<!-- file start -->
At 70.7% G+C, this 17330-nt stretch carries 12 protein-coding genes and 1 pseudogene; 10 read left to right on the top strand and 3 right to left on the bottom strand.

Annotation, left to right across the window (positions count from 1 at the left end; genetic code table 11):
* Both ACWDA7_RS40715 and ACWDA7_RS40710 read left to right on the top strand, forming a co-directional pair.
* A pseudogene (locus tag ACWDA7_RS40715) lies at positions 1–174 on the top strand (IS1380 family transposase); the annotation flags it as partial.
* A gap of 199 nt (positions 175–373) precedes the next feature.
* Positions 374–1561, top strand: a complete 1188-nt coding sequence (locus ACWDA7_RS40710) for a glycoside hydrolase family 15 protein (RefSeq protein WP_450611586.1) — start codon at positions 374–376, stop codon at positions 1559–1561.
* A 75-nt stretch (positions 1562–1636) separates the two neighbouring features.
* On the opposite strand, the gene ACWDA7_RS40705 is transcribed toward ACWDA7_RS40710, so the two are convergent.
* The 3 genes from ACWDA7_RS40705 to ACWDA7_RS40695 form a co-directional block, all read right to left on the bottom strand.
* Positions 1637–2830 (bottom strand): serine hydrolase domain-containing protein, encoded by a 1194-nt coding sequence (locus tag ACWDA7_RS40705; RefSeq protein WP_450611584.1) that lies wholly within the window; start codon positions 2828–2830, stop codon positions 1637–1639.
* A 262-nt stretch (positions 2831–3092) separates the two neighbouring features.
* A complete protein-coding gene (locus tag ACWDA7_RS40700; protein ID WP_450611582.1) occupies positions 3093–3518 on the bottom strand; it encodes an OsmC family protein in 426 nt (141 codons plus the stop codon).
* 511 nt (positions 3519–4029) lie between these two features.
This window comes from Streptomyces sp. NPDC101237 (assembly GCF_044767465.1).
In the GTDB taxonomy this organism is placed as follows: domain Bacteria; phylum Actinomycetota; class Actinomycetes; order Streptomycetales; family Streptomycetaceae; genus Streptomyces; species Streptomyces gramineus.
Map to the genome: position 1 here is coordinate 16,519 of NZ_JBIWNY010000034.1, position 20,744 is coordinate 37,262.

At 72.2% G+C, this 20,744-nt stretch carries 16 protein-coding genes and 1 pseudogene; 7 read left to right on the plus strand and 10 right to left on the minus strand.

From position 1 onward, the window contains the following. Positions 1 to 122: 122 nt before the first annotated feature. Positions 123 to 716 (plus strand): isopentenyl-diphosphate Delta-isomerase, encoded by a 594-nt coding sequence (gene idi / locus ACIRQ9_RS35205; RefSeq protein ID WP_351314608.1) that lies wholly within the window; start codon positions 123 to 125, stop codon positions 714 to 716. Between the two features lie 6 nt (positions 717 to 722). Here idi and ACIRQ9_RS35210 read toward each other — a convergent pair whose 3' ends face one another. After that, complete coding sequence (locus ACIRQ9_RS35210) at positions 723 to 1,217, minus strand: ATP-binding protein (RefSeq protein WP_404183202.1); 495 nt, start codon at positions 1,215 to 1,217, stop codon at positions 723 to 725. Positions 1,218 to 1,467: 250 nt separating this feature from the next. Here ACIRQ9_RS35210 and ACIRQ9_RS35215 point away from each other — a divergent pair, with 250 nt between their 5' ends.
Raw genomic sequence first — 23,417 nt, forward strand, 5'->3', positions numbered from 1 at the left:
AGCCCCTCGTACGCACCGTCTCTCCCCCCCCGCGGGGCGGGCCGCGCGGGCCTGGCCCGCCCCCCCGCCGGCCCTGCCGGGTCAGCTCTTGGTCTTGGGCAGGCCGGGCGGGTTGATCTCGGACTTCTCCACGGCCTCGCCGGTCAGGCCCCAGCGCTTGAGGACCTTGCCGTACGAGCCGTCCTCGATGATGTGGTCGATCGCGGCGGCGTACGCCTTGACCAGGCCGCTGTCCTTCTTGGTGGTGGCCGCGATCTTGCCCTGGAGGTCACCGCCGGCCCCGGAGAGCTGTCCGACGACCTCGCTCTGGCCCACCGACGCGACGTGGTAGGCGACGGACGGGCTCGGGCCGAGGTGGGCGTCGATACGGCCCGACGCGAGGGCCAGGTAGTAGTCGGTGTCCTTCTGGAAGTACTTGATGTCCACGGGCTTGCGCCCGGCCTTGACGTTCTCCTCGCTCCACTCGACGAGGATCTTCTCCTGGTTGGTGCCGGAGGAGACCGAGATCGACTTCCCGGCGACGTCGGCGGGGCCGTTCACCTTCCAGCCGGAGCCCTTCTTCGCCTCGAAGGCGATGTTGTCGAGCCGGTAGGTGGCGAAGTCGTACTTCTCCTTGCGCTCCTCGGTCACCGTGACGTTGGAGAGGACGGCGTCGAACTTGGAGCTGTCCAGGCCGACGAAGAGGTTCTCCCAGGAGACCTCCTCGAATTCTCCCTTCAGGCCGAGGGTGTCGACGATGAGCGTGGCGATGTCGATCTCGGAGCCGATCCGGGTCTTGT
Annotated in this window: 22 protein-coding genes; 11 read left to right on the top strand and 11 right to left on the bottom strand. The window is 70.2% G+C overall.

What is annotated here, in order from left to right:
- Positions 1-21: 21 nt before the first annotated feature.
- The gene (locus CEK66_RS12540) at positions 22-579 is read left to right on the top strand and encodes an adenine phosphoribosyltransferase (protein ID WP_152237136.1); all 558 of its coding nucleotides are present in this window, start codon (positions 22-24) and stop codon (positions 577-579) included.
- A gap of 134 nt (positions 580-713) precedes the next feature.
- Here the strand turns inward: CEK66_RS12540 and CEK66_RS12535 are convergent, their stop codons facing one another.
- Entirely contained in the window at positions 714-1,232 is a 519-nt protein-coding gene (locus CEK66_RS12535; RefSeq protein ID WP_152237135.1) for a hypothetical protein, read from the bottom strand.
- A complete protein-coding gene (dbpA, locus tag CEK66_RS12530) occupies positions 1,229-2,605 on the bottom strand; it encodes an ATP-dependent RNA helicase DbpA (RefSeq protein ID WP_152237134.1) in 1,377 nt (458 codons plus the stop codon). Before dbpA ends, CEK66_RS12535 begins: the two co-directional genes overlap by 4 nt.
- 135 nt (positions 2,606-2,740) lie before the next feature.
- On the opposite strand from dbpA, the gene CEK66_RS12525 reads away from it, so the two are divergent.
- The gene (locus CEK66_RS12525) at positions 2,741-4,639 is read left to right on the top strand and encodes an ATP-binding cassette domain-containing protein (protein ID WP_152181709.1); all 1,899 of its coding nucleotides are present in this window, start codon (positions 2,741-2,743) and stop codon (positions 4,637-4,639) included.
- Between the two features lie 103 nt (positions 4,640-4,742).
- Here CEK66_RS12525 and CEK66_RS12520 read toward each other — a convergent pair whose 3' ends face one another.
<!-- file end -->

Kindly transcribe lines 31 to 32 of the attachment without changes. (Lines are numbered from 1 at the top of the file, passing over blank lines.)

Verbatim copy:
- The gene (locus CEK66_RS12525) at positions 2,741-4,639 is read left to right on the top strand and encodes an ATP-binding cassette domain-containing protein (protein ID WP_152181709.1); all 1,899 of its coding nucleotides are present in this window, start codon (positions 2,741-2,743) and stop codon (positions 4,637-4,639) included.
- Between the two features lie 103 nt (positions 4,640-4,742).